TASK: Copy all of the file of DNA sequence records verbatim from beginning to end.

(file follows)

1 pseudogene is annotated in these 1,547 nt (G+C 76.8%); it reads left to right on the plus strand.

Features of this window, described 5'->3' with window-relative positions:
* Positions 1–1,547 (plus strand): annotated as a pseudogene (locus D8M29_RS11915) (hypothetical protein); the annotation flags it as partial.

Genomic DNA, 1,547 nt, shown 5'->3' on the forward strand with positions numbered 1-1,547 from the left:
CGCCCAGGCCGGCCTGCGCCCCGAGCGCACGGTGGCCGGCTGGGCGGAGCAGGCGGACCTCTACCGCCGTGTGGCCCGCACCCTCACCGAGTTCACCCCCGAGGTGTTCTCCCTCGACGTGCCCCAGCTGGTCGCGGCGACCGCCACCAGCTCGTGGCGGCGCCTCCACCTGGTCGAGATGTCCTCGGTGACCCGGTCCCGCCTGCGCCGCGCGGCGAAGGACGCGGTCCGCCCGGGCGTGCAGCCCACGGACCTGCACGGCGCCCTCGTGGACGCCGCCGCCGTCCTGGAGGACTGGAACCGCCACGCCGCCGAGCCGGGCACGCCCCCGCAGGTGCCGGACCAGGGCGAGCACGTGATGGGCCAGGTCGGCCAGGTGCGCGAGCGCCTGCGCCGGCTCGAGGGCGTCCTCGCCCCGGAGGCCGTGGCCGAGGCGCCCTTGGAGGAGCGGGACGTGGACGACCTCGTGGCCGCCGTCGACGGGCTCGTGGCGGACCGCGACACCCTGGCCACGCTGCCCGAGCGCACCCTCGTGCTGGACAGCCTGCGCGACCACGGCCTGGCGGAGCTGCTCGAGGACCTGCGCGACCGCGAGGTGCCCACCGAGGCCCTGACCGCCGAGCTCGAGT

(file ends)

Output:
1 pseudogene is annotated in these 1,547 nt (G+C 76.8%); it reads left to right on the plus strand.

Features of this window, described 5'->3' with window-relative positions:
* Positions 1–1,547 (plus strand): annotated as a pseudogene (locus D8M29_RS11915) (hypothetical protein); the annotation flags it as partial.

Genomic DNA, 1,547 nt, shown 5'->3' on the forward strand with positions numbered 1-1,547 from the left:
CGCCCAGGCCGGCCTGCGCCCCGAGCGCACGGTGGCCGGCTGGGCGGAGCAGGCGGACCTCTACCGCCGTGTGGCCCGCACCCTCACCGAGTTCACCCCCGAGGTGTTCTCCCTCGACGTGCCCCAGCTGGTCGCGGCGACCGCCACCAGCTCGTGGCGGCGCCTCCACCTGGTCGAGATGTCCTCGGTGACCCGGTCCCGCCTGCGCCGCGCGGCGAAGGACGCGGTCCGCCCGGGCGTGCAGCCCACGGACCTGCACGGCGCCCTCGTGGACGCCGCCGCCGTCCTGGAGGACTGGAACCGCCACGCCGCCGAGCCGGGCACGCCCCCGCAGGTGCCGGACCAGGGCGAGCACGTGATGGGCCAGGTCGGCCAGGTGCGCGAGCGCCTGCGCCGGCTCGAGGGCGTCCTCGCCCCGGAGGCCGTGGCCGAGGCGCCCTTGGAGGAGCGGGACGTGGACGACCTCGTGGCCGCCGTCGACGGGCTCGTGGCGGACCGCGACACCCTGGCCACGCTGCCCGAGCGCACCCTCGTGCTGGACAGCCTGCGCGACCACGGCCTGGCGGAGCTGCTCGAGGACCTGCGCGACCGCGAGGTGCCCACCGAGGCCCTGACCGCCGAGCTCGAGT